Only 42% of couples who work with an adviser said they do so “jointly,” analysis of Fidelity Investment’s 2013 Couples Retirement Survey shows. Researchers argue the imbalance in financial engagement may put women in a difficult position later in life, as census data shows women will, on average, outlive their spouses.
“Men reported that they are afraid of leaving their partners financially unprepared should they need to manage the finances themselves,” says Jylanne Dunne, senior vice president of practice management and consulting for Fidelity Institutional Wealth Services. “What they may not realize is that by driving their households’ relationship with their financial adviser, they could be unintentionally turning this fear into a reality.”
The good news, Dunne continues, is that there are simple steps couples can take to prepare for a smooth transition—and advisers can play an important role in the process. In fact, the study found couples were more comfortable talking to their advisers than one another about many topics, especially long-term planning conversations around death and inheritance.
“Women are not unwilling to step into the financial driver’s seat,” explains Brian Nelson, vice president of practice management for National Financial, Fidelity’s clearing division. “Women are interesting in working with their adviser, but they say they hand over the reins because they trust their partner. This may not only create instability for the family, but also for the adviser-client relationship.”
Nelson points out that, while the study found eight in 10 women do not have plans to change advisers upon their partner’s death, when reality hits and there is no solid relationship in place, many do.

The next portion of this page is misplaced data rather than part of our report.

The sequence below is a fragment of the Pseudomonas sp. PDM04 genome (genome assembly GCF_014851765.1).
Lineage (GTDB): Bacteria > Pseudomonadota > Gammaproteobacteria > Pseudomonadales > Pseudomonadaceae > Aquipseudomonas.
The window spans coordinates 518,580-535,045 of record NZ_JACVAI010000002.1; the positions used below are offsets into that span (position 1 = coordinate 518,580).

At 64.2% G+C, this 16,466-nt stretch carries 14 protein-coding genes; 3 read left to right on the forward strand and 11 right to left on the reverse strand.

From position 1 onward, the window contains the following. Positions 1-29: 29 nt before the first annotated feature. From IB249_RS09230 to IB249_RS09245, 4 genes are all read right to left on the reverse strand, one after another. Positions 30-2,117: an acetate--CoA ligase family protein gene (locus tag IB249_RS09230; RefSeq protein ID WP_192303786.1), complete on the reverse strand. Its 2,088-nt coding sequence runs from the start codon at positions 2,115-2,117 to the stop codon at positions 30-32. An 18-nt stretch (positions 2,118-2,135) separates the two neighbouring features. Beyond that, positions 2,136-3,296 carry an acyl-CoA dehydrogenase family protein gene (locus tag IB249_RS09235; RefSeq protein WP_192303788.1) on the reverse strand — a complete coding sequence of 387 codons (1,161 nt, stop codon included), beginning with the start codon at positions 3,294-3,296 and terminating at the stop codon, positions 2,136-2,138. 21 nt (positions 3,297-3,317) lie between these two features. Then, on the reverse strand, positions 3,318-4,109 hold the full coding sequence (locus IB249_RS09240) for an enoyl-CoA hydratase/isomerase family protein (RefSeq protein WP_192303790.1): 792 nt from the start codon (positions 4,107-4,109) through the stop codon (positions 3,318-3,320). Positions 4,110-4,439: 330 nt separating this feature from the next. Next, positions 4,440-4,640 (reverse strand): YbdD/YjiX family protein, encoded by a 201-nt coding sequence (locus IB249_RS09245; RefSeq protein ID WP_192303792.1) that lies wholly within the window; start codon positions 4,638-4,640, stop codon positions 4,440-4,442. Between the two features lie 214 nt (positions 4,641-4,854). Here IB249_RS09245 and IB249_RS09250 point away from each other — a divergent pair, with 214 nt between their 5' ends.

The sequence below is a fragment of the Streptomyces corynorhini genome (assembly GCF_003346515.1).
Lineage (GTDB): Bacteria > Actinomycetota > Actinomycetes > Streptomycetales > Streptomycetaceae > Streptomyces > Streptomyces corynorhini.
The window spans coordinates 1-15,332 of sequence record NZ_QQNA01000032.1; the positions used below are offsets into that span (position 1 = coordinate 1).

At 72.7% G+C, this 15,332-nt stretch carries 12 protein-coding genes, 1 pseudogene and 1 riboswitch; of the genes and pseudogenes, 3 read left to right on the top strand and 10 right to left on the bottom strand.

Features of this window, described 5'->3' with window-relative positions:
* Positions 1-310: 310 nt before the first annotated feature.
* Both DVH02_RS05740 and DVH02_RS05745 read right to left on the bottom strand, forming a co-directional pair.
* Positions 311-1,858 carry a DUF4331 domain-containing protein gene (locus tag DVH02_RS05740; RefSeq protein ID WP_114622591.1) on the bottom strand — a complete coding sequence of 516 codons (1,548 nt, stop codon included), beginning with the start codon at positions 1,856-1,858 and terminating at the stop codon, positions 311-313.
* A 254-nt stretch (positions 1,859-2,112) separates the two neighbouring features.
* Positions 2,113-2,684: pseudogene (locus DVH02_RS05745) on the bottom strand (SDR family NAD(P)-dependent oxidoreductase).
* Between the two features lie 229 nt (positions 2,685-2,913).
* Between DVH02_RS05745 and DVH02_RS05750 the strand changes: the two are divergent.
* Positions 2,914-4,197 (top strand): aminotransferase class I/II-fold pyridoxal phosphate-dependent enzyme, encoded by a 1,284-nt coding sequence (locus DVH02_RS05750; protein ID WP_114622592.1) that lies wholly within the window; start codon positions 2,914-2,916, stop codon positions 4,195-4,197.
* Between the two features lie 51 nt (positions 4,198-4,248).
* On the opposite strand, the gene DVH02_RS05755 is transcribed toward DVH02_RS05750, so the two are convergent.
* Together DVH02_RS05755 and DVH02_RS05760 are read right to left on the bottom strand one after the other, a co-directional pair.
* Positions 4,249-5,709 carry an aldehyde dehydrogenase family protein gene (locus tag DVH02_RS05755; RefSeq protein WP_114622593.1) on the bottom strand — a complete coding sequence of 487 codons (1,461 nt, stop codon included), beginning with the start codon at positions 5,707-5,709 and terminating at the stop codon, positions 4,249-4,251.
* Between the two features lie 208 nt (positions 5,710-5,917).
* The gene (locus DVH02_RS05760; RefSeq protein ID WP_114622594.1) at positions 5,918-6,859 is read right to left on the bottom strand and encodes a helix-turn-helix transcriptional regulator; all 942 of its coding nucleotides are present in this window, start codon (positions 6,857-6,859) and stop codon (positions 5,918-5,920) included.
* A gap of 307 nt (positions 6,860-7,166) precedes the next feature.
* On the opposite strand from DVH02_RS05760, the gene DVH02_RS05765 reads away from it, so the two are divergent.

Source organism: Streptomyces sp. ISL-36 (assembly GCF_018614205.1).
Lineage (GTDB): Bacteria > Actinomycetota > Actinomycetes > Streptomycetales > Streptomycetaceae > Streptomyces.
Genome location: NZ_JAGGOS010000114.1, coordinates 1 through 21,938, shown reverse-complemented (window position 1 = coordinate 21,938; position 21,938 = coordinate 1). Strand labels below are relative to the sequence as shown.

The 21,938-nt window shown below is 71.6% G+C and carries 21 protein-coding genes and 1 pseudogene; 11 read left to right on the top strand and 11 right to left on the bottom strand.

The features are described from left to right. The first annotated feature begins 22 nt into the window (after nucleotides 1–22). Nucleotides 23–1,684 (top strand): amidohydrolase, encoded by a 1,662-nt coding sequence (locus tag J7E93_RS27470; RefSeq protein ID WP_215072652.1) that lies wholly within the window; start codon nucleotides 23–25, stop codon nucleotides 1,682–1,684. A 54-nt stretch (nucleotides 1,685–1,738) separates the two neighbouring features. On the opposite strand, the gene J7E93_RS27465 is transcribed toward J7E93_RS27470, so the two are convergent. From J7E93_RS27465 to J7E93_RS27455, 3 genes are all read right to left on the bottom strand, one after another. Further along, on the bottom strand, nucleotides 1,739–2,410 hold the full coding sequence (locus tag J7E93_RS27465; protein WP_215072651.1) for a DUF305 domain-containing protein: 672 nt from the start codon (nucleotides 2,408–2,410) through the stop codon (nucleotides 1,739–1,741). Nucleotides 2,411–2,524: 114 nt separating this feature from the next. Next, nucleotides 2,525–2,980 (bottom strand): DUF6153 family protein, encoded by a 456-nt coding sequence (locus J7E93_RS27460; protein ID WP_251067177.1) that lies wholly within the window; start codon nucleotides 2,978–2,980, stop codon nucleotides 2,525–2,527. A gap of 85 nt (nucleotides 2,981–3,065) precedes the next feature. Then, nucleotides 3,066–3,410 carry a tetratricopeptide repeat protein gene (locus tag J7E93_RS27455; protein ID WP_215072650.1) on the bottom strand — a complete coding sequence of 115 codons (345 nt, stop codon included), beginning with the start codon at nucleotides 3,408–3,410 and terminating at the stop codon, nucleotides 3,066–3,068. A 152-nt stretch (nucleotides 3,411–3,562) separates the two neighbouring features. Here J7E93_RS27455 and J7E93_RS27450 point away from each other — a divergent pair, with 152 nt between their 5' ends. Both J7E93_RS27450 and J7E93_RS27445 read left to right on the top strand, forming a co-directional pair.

“An adviser’s bond with both members can be key to bridging this gap between intent and reality,” Nelson says.
Younger Women Less Engaged
Overall, women measured over twice as likely as men to say their significant other was the primary contact in a couple’s advisory relationship (31% compared with 13% of men).
The gap was even wider for younger women, with 41% of Gen Y women reporting their significant other was the primary contact person. For Gen X women the number is 33%, and for Baby Boomers the figure falls to 28%.
The most widely cited reason for women to hand over control of the adviser relationship is trust in their partner (53%), followed by 33% of women who said their significant other had a personal relationship with the adviser.
Not surprisingly, the increased likelihood that women will allow their partner to manage an adviser relationship comes along with lower confidence in their own ability to assume full financial responsibility for retirement finances and strategies. Fewer than half of women surveyed (45%) said they are confident in this respect.
Study authors also make a series of recommendations to advisers on helping women close the confidence and preparedness gap.
Some considerations for advisers to implement in their relationships with couples include the following:
- Be frank with male clients. This includes acknowledging the fear that men have of leaving their partners unprepared should they die, and stressing the hard truth that this one-on-one relationship could be creating just that situation. Ask them to bring their partners to the next meeting and regular meetings thereafter.
- Implement a new client policy requiring joint participation. To help maintain the client relationship after the death of a spouse, advisers may want to consider implementing a new client policy that requires married couples to include both spouses in the planning process.
- Address the tough topics together with a conversation starter. One way to start to tackle serious planning conversations is with a conversation starter, such as running an online retirement needs calculator or having clients take a financial education quiz, such as Fidelity’s Financial Compatibility Quiz.
To read more about the full findings from the 2013 Fidelity Investments Couples Retirement Study, see this longer summary, or view Fidelity’s whitepaper, “Sudden Decision-Makers: Empowering Women in Transition.”